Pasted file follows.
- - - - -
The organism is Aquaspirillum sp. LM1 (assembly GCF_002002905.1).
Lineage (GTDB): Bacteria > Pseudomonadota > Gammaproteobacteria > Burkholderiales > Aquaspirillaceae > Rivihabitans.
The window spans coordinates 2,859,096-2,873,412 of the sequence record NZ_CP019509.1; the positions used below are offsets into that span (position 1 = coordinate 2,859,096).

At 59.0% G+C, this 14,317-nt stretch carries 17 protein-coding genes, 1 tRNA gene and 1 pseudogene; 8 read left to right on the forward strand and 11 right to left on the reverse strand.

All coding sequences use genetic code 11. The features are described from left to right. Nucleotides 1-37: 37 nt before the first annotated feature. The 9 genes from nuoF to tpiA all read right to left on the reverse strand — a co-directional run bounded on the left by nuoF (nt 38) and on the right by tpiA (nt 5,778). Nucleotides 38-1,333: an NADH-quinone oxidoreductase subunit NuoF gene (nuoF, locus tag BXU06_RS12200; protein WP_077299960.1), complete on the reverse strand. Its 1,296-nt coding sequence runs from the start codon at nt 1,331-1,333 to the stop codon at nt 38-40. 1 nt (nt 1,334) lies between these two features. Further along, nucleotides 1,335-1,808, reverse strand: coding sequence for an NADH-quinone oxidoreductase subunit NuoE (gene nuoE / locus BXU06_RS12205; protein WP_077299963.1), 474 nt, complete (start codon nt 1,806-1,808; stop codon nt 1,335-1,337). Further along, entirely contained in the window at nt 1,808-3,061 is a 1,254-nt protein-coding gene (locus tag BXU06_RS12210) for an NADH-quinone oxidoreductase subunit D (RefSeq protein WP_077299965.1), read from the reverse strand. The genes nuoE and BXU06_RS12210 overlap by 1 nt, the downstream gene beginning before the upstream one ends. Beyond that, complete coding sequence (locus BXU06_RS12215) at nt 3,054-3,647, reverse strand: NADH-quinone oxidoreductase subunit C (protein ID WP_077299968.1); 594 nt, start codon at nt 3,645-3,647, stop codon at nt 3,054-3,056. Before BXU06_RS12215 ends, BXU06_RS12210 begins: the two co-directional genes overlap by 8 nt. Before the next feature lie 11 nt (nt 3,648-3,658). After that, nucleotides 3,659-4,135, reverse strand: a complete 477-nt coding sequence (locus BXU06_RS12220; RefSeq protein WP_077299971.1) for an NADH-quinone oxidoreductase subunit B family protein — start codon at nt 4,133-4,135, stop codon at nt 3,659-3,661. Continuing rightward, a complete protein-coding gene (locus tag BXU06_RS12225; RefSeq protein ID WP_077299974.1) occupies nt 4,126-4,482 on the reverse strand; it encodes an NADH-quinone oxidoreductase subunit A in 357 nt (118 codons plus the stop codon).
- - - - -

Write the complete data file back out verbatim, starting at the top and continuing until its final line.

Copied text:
The organism is Aquaspirillum sp. LM1 (assembly GCF_002002905.1).
Lineage (GTDB): Bacteria > Pseudomonadota > Gammaproteobacteria > Burkholderiales > Aquaspirillaceae > Rivihabitans.
The window spans coordinates 2,859,096-2,873,412 of the sequence record NZ_CP019509.1; the positions used below are offsets into that span (position 1 = coordinate 2,859,096).

At 59.0% G+C, this 14,317-nt stretch carries 17 protein-coding genes, 1 tRNA gene and 1 pseudogene; 8 read left to right on the forward strand and 11 right to left on the reverse strand.

All coding sequences use genetic code 11. The features are described from left to right. Nucleotides 1-37: 37 nt before the first annotated feature. The 9 genes from nuoF to tpiA all read right to left on the reverse strand — a co-directional run bounded on the left by nuoF (nt 38) and on the right by tpiA (nt 5,778). Nucleotides 38-1,333: an NADH-quinone oxidoreductase subunit NuoF gene (nuoF, locus tag BXU06_RS12200; protein WP_077299960.1), complete on the reverse strand. Its 1,296-nt coding sequence runs from the start codon at nt 1,331-1,333 to the stop codon at nt 38-40. 1 nt (nt 1,334) lies between these two features. Further along, nucleotides 1,335-1,808, reverse strand: coding sequence for an NADH-quinone oxidoreductase subunit NuoE (gene nuoE / locus BXU06_RS12205; protein WP_077299963.1), 474 nt, complete (start codon nt 1,806-1,808; stop codon nt 1,335-1,337). Further along, entirely contained in the window at nt 1,808-3,061 is a 1,254-nt protein-coding gene (locus tag BXU06_RS12210) for an NADH-quinone oxidoreductase subunit D (RefSeq protein WP_077299965.1), read from the reverse strand. The genes nuoE and BXU06_RS12210 overlap by 1 nt, the downstream gene beginning before the upstream one ends. Beyond that, complete coding sequence (locus BXU06_RS12215) at nt 3,054-3,647, reverse strand: NADH-quinone oxidoreductase subunit C (protein ID WP_077299968.1); 594 nt, start codon at nt 3,645-3,647, stop codon at nt 3,054-3,056. Before BXU06_RS12215 ends, BXU06_RS12210 begins: the two co-directional genes overlap by 8 nt. Before the next feature lie 11 nt (nt 3,648-3,658). After that, nucleotides 3,659-4,135, reverse strand: a complete 477-nt coding sequence (locus BXU06_RS12220; RefSeq protein WP_077299971.1) for an NADH-quinone oxidoreductase subunit B family protein — start codon at nt 4,133-4,135, stop codon at nt 3,659-3,661. Continuing rightward, a complete protein-coding gene (locus tag BXU06_RS12225; RefSeq protein ID WP_077299974.1) occupies nt 4,126-4,482 on the reverse strand; it encodes an NADH-quinone oxidoreductase subunit A in 357 nt (118 codons plus the stop codon).